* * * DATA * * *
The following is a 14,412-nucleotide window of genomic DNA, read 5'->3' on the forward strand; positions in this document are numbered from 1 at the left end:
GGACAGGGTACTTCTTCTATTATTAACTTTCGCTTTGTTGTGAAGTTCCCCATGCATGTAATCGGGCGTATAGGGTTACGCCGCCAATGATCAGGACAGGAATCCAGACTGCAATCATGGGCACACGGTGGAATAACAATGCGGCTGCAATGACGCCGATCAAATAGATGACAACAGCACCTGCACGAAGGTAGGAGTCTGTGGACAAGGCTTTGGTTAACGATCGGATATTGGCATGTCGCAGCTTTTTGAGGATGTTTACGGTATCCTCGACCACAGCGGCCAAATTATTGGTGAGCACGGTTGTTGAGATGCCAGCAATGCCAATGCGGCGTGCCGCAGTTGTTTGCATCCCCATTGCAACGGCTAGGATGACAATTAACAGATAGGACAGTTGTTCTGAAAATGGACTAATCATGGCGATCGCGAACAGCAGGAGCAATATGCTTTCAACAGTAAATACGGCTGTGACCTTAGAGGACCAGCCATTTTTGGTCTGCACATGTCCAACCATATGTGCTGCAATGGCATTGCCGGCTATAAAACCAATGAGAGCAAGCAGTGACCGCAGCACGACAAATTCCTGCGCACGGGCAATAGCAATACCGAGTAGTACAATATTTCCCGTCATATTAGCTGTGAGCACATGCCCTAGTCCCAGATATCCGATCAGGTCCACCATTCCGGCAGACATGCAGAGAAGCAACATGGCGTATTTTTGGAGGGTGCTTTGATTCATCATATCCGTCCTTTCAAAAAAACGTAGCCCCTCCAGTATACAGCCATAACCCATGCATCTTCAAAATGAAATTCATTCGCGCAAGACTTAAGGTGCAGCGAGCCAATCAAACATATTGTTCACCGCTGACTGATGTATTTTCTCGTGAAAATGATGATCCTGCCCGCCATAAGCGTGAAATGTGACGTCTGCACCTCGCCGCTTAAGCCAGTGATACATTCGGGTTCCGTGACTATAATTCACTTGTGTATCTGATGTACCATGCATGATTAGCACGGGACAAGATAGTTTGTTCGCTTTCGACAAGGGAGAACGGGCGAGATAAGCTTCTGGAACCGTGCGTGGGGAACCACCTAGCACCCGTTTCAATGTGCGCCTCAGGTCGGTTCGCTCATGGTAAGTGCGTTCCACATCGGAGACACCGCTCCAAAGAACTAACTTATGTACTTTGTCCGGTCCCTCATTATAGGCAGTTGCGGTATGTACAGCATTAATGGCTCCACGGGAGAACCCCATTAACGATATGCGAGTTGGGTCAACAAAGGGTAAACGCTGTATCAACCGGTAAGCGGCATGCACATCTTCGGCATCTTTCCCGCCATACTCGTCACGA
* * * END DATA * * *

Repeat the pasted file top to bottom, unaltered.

The following is a 14,412-nucleotide window of genomic DNA, read 5'->3' on the forward strand; positions in this document are numbered from 1 at the left end:
GGACAGGGTACTTCTTCTATTATTAACTTTCGCTTTGTTGTGAAGTTCCCCATGCATGTAATCGGGCGTATAGGGTTACGCCGCCAATGATCAGGACAGGAATCCAGACTGCAATCATGGGCACACGGTGGAATAACAATGCGGCTGCAATGACGCCGATCAAATAGATGACAACAGCACCTGCACGAAGGTAGGAGTCTGTGGACAAGGCTTTGGTTAACGATCGGATATTGGCATGTCGCAGCTTTTTGAGGATGTTTACGGTATCCTCGACCACAGCGGCCAAATTATTGGTGAGCACGGTTGTTGAGATGCCAGCAATGCCAATGCGGCGTGCCGCAGTTGTTTGCATCCCCATTGCAACGGCTAGGATGACAATTAACAGATAGGACAGTTGTTCTGAAAATGGACTAATCATGGCGATCGCGAACAGCAGGAGCAATATGCTTTCAACAGTAAATACGGCTGTGACCTTAGAGGACCAGCCATTTTTGGTCTGCACATGTCCAACCATATGTGCTGCAATGGCATTGCCGGCTATAAAACCAATGAGAGCAAGCAGTGACCGCAGCACGACAAATTCCTGCGCACGGGCAATAGCAATACCGAGTAGTACAATATTTCCCGTCATATTAGCTGTGAGCACATGCCCTAGTCCCAGATATCCGATCAGGTCCACCATTCCGGCAGACATGCAGAGAAGCAACATGGCGTATTTTTGGAGGGTGCTTTGATTCATCATATCCGTCCTTTCAAAAAAACGTAGCCCCTCCAGTATACAGCCATAACCCATGCATCTTCAAAATGAAATTCATTCGCGCAAGACTTAAGGTGCAGCGAGCCAATCAAACATATTGTTCACCGCTGACTGATGTATTTTCTCGTGAAAATGATGATCCTGCCCGCCATAAGCGTGAAATGTGACGTCTGCACCTCGCCGCTTAAGCCAGTGATACATTCGGGTTCCGTGACTATAATTCACTTGTGTATCTGATGTACCATGCATGATTAGCACGGGACAAGATAGTTTGTTCGCTTTCGACAAGGGAGAACGGGCGAGATAAGCTTCTGGAACCGTGCGTGGGGAACCACCTAGCACCCGTTTCAATGTGCGCCTCAGGTCGGTTCGCTCATGGTAAGTGCGTTCCACATCGGAGACACCGCTCCAAAGAACTAACTTATGTACTTTGTCCGGTCCCTCATTATAGGCAGTTGCGGTATGTACAGCATTAATGGCTCCACGGGAGAACCCCATTAACGATATGCGAGTTGGGTCAACAAAGGGTAAACGCTGTATCAACCGGTAAGCGGCATGCACATCTTCGGCATCTTTCCCGCCATACTCGTCACGA